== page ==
the option price so we can buy it back cheaper for a nice profit, or to
let all strikes expire worthless so we can keep all the money that we
received up front from the option buyer. I'm not looking to predict
where the market will go to in the allotted time. I'm just looking for
the market to not go through my short option strike (which happens
to be well away from the current price of the security). This is the
driving force in succeeding with option-selling tactics.

Any time you execute an option "spread" play, where you buy and
sell the same amount of options in the same trade, there is a limited risk
and limited reward feature of the position. You will not be exposed to
an unlimited loss potential nor will you have the opportunity to have an
unlimited type of gain. That's just the nature of any options spread. But,
when done correctly, the limited rewards that we can achieve from the
option credit spread can add up significantly over time.
Last edited by PebbleTrader on Wed Feb 27, 2013 8:26 pm, edited 1 time in total.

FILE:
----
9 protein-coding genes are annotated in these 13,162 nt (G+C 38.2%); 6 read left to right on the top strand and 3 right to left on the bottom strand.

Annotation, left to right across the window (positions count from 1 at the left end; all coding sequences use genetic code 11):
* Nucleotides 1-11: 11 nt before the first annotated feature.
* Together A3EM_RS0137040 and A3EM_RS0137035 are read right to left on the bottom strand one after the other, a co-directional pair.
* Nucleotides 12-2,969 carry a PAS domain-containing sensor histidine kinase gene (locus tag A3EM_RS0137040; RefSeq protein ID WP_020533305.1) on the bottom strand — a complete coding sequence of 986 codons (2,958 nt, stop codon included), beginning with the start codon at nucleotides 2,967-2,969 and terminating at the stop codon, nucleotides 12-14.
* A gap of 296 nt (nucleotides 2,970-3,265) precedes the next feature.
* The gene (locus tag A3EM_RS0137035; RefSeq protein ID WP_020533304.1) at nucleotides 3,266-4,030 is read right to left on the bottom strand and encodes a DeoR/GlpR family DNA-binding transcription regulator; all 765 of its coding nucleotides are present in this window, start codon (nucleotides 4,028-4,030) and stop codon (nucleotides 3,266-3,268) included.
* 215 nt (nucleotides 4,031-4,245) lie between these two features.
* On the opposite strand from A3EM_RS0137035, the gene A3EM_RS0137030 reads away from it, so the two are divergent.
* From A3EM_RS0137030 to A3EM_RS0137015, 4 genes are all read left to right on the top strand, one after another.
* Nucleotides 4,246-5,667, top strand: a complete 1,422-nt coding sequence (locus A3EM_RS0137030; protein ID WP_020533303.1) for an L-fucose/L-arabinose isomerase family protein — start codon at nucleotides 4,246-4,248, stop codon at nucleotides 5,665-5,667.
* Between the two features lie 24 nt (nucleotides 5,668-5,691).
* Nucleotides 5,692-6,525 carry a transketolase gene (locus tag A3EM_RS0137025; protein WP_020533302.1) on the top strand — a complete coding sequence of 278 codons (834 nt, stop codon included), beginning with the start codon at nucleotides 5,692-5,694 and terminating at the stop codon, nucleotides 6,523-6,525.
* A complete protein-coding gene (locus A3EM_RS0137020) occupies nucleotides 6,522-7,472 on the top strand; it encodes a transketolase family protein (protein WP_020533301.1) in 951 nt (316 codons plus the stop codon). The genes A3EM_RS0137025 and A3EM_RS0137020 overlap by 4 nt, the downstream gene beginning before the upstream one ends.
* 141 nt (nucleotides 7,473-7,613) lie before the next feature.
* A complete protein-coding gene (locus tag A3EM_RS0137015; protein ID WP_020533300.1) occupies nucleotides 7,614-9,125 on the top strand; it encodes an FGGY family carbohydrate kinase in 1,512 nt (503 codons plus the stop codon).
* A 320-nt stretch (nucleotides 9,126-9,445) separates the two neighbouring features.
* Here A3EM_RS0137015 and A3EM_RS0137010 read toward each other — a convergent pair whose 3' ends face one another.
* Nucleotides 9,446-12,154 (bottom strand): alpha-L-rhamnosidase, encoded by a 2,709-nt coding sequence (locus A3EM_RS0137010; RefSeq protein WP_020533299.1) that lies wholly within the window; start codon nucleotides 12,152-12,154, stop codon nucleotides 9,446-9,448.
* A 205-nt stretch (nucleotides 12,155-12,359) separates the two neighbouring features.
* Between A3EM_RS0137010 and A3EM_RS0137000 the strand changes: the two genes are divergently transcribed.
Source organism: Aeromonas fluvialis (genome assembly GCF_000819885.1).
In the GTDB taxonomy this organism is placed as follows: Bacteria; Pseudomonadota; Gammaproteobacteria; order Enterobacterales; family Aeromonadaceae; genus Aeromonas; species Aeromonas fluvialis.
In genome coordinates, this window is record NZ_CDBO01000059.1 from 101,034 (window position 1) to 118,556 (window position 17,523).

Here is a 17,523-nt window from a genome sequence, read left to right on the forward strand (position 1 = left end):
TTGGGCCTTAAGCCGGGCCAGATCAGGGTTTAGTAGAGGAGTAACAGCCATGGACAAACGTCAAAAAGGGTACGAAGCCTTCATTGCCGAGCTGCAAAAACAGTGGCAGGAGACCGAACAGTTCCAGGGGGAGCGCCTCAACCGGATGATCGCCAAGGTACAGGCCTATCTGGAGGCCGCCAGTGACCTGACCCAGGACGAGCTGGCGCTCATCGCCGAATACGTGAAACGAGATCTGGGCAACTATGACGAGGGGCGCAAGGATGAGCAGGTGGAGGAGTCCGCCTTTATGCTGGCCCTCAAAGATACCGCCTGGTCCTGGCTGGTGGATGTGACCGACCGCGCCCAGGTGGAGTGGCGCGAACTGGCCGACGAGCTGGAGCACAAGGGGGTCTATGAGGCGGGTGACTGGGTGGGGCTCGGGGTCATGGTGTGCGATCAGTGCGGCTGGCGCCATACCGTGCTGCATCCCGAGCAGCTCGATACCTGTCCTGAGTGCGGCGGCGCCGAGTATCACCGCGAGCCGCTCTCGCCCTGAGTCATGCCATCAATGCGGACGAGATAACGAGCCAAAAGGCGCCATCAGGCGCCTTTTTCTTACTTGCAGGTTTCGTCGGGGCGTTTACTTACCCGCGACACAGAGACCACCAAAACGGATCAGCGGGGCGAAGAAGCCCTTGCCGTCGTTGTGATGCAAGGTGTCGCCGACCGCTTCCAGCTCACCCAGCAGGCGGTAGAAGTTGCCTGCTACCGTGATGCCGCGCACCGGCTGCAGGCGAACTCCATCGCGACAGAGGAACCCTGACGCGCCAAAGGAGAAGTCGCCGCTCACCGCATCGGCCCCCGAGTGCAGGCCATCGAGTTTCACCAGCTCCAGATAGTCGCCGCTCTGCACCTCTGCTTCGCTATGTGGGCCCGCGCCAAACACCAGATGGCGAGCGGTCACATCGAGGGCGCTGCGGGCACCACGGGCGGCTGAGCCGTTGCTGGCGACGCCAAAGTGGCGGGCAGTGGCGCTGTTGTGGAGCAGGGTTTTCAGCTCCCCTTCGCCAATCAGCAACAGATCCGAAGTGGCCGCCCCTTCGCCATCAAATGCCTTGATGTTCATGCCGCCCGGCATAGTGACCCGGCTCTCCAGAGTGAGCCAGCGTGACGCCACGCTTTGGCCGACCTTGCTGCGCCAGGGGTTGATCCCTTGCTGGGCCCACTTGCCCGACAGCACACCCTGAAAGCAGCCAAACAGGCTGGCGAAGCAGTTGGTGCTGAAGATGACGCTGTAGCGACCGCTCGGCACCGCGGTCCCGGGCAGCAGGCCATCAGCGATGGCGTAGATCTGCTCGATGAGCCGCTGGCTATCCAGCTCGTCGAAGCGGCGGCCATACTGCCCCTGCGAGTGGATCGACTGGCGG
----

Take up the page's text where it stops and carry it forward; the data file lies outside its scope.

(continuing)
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Postby PebbleTrader » Wed Feb 27, 2013 8:18 pm

----------------------------------------------------------------------------------------
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Postby PebbleTrader » Wed Feb 27, 2013 9:39 pm

If I knew options were this simple and powerful I would have learned them long ago...I always stayed away from them because of the "complicated" names... :roll:
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Postby PebbleTrader » Wed Feb 27, 2013 9:51 pm

Is anyone doing currency options?
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Postby MightyOne » Thu Feb 28, 2013 6:46 am

PebbleTrader wrote:Is anyone doing currency options?


No, I often joke that I only trade things that I can hold in my hands...like cattle :lol:

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Postby PebbleTrader » Thu Feb 28, 2013 2:21 pm

Good philosophy :)

Maybe add, things that have value, why than are we trading over valued paper?! :)

Basically I work the under / over valued currencies so that my own currency is always growing. (inflation/devaluation)

Accumulate "paper money" and than move it into physical assets. In the future I'll be creating private trusts where each asset is a private trust with a master private trust. "Own NOTHING, CONTROL EVERYTHING". Nobody can take away my wealth because I personally own nothing but my trusts own all the assets and nothing can touch those trusts. (if you use an attorney or lawyer to create the trust, it's NOT a private trust :) )